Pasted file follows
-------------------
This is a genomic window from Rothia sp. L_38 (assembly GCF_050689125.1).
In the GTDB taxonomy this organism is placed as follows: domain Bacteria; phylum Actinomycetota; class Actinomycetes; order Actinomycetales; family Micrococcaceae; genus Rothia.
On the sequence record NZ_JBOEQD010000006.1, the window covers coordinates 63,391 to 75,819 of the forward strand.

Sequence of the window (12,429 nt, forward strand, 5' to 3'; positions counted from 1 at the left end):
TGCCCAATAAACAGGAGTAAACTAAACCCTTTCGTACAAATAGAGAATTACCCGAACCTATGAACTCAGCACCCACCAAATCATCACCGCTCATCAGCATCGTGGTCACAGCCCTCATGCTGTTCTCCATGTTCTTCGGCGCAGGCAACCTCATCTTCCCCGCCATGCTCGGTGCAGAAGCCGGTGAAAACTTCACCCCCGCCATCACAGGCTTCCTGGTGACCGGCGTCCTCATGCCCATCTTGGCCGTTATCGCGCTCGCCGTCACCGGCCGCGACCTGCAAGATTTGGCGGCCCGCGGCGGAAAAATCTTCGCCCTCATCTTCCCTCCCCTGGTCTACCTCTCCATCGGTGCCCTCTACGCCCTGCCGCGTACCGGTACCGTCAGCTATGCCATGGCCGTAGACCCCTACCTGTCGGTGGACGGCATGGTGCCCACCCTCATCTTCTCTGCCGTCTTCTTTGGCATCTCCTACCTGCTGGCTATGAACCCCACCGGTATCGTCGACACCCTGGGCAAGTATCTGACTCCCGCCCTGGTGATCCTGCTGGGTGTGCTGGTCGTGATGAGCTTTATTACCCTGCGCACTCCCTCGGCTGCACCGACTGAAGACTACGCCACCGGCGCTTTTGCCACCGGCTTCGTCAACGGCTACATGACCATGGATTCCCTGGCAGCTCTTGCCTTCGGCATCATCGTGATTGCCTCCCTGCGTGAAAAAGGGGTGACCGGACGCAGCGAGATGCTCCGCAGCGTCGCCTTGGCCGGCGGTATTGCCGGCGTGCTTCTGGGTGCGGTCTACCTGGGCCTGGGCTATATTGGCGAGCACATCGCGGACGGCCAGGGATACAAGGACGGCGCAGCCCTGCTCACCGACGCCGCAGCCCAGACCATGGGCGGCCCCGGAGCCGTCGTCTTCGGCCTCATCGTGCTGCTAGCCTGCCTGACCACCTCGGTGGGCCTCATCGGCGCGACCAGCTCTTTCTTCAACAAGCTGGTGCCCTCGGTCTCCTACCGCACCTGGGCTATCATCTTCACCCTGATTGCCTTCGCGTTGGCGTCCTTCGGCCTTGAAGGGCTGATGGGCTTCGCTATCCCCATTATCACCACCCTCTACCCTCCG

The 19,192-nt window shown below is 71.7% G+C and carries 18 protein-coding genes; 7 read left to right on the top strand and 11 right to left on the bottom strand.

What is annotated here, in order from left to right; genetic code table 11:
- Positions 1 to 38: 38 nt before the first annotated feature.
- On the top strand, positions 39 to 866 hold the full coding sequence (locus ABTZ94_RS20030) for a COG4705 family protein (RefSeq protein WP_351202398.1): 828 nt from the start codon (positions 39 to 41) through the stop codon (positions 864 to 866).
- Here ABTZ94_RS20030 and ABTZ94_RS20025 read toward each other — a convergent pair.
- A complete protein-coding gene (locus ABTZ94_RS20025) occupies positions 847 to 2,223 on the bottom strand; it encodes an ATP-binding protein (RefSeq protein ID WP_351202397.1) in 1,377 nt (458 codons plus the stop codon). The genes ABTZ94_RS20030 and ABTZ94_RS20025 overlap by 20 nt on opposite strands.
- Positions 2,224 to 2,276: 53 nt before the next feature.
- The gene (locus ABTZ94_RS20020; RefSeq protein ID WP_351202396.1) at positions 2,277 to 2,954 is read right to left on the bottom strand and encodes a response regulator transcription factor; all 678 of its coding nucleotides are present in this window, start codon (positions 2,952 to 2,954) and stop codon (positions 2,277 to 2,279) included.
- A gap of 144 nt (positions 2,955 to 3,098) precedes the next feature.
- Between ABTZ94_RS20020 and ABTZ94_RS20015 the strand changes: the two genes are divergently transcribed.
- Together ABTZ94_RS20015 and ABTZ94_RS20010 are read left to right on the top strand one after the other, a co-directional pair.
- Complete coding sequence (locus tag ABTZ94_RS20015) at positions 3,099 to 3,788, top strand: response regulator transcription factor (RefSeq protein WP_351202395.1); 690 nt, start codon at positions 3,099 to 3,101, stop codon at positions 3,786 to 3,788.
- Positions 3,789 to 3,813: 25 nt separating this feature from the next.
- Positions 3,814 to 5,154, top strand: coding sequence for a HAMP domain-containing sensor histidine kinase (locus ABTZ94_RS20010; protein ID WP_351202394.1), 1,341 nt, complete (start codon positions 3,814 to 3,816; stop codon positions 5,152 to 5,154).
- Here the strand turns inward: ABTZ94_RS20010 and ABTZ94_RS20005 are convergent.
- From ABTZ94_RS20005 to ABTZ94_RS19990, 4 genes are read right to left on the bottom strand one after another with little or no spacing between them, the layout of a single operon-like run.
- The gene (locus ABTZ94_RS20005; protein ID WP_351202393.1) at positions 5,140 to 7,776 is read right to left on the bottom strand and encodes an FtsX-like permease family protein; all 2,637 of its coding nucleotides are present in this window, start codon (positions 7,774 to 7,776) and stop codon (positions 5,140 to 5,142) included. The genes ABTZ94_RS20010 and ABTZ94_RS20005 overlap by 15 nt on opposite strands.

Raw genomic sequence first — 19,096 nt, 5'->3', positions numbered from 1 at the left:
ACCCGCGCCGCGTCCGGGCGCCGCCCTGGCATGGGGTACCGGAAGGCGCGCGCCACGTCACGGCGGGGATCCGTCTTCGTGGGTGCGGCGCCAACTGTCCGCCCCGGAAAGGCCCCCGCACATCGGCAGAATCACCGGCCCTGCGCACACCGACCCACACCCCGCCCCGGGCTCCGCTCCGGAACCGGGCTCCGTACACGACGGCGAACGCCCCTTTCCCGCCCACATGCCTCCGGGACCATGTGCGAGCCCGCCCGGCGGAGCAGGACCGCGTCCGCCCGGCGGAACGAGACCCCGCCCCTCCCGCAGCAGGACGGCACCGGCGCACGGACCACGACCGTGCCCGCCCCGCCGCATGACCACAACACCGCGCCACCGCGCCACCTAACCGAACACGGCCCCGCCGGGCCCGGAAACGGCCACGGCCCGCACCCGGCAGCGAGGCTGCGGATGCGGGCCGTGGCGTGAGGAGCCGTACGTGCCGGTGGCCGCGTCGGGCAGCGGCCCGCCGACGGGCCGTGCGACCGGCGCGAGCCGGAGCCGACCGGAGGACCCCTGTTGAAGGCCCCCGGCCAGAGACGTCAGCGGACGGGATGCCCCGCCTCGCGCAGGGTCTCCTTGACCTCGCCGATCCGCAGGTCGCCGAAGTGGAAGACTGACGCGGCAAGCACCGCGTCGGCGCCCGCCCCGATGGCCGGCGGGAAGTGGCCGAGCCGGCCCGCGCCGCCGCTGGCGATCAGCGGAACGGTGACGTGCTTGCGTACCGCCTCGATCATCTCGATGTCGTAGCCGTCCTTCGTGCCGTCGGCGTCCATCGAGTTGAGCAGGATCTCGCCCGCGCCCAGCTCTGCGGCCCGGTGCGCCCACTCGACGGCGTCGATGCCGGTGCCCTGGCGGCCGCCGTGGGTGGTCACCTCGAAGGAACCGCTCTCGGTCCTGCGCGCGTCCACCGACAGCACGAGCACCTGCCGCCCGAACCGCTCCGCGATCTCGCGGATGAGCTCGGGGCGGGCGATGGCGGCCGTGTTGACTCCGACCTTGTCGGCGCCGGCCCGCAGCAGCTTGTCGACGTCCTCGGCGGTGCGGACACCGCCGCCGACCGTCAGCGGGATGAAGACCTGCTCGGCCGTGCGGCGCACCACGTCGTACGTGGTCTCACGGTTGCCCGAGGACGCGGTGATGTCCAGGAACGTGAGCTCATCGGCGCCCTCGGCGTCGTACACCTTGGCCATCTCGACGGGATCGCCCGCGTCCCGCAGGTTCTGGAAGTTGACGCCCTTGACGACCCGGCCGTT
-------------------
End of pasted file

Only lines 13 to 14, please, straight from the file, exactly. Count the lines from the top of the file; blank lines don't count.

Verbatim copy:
- The gene (locus ABTZ94_RS20020; RefSeq protein ID WP_351202396.1) at positions 2,277 to 2,954 is read right to left on the bottom strand and encodes a response regulator transcription factor; all 678 of its coding nucleotides are present in this window, start codon (positions 2,952 to 2,954) and stop codon (positions 2,277 to 2,279) included.
- A gap of 144 nt (positions 2,955 to 3,098) precedes the next feature.